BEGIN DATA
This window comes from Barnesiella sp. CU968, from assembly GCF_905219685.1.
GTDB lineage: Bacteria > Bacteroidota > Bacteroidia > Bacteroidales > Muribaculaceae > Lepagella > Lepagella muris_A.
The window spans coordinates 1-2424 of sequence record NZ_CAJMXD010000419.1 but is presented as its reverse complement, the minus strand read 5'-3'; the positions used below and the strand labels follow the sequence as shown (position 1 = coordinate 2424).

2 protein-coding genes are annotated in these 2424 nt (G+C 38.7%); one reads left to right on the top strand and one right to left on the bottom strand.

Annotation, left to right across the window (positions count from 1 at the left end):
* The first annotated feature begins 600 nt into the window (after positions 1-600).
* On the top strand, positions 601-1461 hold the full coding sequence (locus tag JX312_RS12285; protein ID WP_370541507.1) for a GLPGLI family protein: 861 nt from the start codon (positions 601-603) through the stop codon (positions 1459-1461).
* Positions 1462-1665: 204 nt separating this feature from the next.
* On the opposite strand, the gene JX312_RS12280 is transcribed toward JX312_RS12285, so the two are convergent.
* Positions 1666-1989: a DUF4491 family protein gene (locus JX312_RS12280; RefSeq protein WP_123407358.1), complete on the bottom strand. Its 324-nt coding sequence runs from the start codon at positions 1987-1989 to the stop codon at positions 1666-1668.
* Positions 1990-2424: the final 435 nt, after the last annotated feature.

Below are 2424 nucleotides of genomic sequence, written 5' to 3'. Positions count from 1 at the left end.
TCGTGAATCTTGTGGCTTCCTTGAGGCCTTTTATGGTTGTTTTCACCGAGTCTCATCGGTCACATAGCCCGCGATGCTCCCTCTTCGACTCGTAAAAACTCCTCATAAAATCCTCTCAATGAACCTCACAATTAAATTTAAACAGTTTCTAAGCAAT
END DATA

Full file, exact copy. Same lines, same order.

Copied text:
This window comes from Barnesiella sp. CU968, from assembly GCF_905219685.1.
GTDB lineage: Bacteria > Bacteroidota > Bacteroidia > Bacteroidales > Muribaculaceae > Lepagella > Lepagella muris_A.
The window spans coordinates 1-2424 of sequence record NZ_CAJMXD010000419.1 but is presented as its reverse complement, the minus strand read 5'-3'; the positions used below and the strand labels follow the sequence as shown (position 1 = coordinate 2424).

2 protein-coding genes are annotated in these 2424 nt (G+C 38.7%); one reads left to right on the top strand and one right to left on the bottom strand.

Annotation, left to right across the window (positions count from 1 at the left end):
* The first annotated feature begins 600 nt into the window (after positions 1-600).
* On the top strand, positions 601-1461 hold the full coding sequence (locus tag JX312_RS12285; protein ID WP_370541507.1) for a GLPGLI family protein: 861 nt from the start codon (positions 601-603) through the stop codon (positions 1459-1461).
* Positions 1462-1665: 204 nt separating this feature from the next.
* On the opposite strand, the gene JX312_RS12280 is transcribed toward JX312_RS12285, so the two are convergent.
* Positions 1666-1989: a DUF4491 family protein gene (locus JX312_RS12280; RefSeq protein WP_123407358.1), complete on the bottom strand. Its 324-nt coding sequence runs from the start codon at positions 1987-1989 to the stop codon at positions 1666-1668.
* Positions 1990-2424: the final 435 nt, after the last annotated feature.

Below are 2424 nucleotides of genomic sequence, written 5' to 3'. Positions count from 1 at the left end.
TCGTGAATCTTGTGGCTTCCTTGAGGCCTTTTATGGTTGTTTTCACCGAGTCTCATCGGTCACATAGCCCGCGATGCTCCCTCTTCGACTCGTAAAAACTCCTCATAAAATCCTCTCAATGAACCTCACAATTAAATTTAAACAGTTTCTAAGCAAT